I was in the car last week with Marley, singing along to the radio, and he began to whimper. I was concerned that his harness was bothering him, so I pulled over to check the straps, and he seemed just fine. Then I kept driving (and singing) and he whimpered again. I checked on him again, and then all was well. Puzzled, but pleased that he seemed okay, I kept driving. Though I had stopped singing by that point, I didn’t make the connection between my silence and his silence until later.

I was at home, singing again, and my son said, “Mom, don’t sing! Look what you’re doing to Marley!” He had his ears back, his brow was furrowed so that he looked worried, his whole body was tense, and he was looking away. You could practically see the cartoon bubble over his head with the words, “Help! How can I make it stop?” In this picture with me singing, you can see that he looks less than thrilled.

Many dogs join in with a howl when people are singing. Others ignore it or walk away or whine. Still others pay extra attention, perhaps either enjoying it or trying to figure out if any relevant information is in the vocalization. How does your dog react when you sing?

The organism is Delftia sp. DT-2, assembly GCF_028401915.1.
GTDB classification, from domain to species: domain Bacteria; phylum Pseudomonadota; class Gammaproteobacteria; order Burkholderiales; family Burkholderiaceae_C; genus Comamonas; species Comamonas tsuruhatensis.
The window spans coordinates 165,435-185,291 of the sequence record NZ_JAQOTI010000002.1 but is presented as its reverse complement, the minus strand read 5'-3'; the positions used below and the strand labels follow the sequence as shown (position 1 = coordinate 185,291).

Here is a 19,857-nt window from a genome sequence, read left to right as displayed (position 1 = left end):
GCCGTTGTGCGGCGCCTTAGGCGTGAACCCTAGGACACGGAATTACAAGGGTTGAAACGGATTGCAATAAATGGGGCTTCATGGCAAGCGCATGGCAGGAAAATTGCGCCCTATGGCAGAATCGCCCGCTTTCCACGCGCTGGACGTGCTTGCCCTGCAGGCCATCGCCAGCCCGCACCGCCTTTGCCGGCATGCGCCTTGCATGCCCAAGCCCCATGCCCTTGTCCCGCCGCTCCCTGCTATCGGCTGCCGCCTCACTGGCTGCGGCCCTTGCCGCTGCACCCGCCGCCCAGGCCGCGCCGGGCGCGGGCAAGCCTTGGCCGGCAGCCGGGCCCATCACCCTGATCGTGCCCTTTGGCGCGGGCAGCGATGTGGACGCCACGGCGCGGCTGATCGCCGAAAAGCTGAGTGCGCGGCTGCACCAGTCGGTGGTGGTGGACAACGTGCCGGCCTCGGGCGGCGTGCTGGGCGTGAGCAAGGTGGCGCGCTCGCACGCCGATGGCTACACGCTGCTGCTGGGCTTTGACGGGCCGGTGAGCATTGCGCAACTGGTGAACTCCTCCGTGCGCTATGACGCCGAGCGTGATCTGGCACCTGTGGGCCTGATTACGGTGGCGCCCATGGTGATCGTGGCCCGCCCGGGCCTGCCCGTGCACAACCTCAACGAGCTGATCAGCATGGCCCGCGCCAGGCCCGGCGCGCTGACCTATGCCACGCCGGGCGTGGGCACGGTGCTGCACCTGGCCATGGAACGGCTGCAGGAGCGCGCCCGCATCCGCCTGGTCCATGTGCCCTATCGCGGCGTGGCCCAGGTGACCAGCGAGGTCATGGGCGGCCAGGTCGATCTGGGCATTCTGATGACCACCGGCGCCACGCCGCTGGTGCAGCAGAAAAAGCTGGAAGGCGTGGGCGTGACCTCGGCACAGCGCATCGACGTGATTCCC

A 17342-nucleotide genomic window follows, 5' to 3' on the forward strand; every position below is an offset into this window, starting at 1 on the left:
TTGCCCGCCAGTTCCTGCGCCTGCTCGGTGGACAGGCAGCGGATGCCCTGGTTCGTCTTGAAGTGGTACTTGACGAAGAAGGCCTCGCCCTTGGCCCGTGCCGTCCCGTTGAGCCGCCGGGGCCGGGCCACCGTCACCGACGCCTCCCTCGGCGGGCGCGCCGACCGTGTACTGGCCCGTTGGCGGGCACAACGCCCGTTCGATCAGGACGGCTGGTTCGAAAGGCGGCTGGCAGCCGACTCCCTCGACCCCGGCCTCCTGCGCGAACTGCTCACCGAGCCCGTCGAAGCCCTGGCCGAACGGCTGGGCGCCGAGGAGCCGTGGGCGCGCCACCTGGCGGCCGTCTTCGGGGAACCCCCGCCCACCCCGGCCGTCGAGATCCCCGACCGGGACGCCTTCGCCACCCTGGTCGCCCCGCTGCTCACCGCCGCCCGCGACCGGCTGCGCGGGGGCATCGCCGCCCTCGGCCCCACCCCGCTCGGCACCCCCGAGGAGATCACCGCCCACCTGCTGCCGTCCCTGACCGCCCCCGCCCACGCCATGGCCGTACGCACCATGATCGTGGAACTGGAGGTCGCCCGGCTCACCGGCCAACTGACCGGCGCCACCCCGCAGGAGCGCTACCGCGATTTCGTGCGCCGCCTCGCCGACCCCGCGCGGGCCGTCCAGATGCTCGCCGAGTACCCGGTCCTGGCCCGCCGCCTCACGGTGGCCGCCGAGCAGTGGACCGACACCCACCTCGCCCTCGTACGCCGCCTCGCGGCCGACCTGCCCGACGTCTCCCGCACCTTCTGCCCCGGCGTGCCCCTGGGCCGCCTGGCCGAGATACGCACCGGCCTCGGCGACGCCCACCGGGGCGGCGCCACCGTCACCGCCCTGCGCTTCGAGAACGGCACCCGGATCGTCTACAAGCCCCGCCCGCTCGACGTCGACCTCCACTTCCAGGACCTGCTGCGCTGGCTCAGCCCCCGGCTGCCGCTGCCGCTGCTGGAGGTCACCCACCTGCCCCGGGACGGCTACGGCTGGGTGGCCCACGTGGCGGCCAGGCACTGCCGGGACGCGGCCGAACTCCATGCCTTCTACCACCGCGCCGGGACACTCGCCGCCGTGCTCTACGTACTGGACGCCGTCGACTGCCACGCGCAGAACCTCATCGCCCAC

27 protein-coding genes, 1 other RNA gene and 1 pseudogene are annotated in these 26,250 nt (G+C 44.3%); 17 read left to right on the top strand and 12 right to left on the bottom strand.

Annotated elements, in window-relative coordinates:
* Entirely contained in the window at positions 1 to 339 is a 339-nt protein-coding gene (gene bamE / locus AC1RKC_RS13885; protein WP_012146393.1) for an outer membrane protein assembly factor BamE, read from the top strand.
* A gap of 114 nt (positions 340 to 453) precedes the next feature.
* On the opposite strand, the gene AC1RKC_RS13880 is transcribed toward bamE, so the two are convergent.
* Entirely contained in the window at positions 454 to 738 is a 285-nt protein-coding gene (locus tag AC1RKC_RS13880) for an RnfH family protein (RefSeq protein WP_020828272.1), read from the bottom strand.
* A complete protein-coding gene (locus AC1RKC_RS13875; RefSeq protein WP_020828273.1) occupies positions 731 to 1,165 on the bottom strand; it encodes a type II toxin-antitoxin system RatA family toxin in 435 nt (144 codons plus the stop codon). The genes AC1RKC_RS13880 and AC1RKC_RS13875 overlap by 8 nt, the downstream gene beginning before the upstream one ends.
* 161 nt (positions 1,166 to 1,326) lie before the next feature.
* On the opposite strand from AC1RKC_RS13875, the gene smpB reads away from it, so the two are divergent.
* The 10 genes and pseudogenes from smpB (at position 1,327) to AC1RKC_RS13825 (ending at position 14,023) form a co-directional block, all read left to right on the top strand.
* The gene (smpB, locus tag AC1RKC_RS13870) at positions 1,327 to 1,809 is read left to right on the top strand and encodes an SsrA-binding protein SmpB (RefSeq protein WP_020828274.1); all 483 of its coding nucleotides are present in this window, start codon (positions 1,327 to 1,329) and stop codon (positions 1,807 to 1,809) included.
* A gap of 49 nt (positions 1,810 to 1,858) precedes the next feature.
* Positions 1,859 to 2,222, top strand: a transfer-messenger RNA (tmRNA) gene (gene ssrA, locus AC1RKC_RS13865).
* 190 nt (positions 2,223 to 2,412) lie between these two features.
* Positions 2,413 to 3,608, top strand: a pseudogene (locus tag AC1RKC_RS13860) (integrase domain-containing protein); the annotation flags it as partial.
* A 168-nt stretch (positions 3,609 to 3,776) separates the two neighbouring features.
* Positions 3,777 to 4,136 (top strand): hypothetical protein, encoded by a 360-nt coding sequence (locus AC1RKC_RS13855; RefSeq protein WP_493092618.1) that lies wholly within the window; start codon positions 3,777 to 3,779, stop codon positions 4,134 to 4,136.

Dog's Life: Lifestyle
Whose Dog Is It?
A conflict that’s hard to resolve

If you’ve taken in a lost dog, you’re not alone. Many of us have done so, and then made all attempts to contact the guardian so that the dog could be returned. Sometimes the reunion takes place within hours or days, but other times it can take weeks or months. At some point, many people have abandoned hope of finding the original family and simply accept the dog into their own.

That’s what Jordan Biggs did after months of searching for the guardians of a husky mix who came to her door in April 2011. Attempts to contact the people who had lost the dog she calls Bear through humane societies, animal shelters, craigslist, veterinary offices, posters, and going door to door failed. Once he had been with her for two months, she considered him to be her dog.

Since that time, Bear has become her service dog, having been trained to seek help if her asthma results in a loss of consciousness. They do agility together, which is one way she has invested in him in addition to providing him with veterinary care and having him microchipped and neutered.

Then, earlier this month, Sam Hanson-Fleming saw Bear, who he calls Chase, in the car in front of him, and was ecstatic that he had found the dog who had jumped his fence over a year ago, leaving him and his two young sons deeply saddened by the loss. When his dog was first lost, he posted craigslist ads and filed lost dog reports with several organizations. He wants his dog back, but Biggs refuses to give up her dog.

This is a tricky situation. Of course, there’s the possibility that the dog Biggs has is not the same one that Hansom-Fleming lost, and perhaps additional medical records can clear up the issue. But if it is the same dog, whose dog is it now? Do they both have a claim to this husky mix, or does he clearly belong to one or the other of these people? Obviously, they both love the dog. However, the question, from a legal standpoint, is not who loves the dog, but who OWNS the dog. What do you think?

Dog's Life: Lifestyle
Love for Visiting Dogs
Good-byes are hard